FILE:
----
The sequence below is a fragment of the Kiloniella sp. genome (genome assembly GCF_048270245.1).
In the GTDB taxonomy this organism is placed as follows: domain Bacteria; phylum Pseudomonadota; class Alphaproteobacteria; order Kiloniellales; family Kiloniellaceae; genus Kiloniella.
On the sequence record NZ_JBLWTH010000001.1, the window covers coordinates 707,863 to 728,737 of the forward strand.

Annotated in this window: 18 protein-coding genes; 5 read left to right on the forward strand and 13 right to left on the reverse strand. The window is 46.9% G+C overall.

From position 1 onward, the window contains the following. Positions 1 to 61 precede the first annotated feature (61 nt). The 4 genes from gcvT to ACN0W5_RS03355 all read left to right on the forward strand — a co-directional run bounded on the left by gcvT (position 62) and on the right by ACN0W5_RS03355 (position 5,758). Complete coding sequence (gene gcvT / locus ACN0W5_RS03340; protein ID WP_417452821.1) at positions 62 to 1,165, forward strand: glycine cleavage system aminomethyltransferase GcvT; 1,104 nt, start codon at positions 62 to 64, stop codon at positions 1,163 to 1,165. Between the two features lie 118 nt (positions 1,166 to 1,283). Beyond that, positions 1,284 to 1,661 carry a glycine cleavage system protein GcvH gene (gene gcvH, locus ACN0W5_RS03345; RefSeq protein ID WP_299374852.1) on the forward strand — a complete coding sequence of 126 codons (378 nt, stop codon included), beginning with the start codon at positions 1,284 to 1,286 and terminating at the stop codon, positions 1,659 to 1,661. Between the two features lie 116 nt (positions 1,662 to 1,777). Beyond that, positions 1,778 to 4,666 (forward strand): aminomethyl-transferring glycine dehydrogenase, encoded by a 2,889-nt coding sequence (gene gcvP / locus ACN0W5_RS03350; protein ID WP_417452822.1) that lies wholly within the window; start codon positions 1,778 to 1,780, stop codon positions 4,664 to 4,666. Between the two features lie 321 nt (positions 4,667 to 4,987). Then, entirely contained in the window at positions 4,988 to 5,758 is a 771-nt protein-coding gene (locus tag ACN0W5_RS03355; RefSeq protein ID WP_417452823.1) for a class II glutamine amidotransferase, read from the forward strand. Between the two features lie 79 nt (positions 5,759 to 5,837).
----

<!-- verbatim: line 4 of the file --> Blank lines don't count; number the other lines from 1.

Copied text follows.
Annotated in this window: 18 protein-coding genes; 5 read left to right on the forward strand and 13 right to left on the reverse strand. The window is 46.9% G+C overall.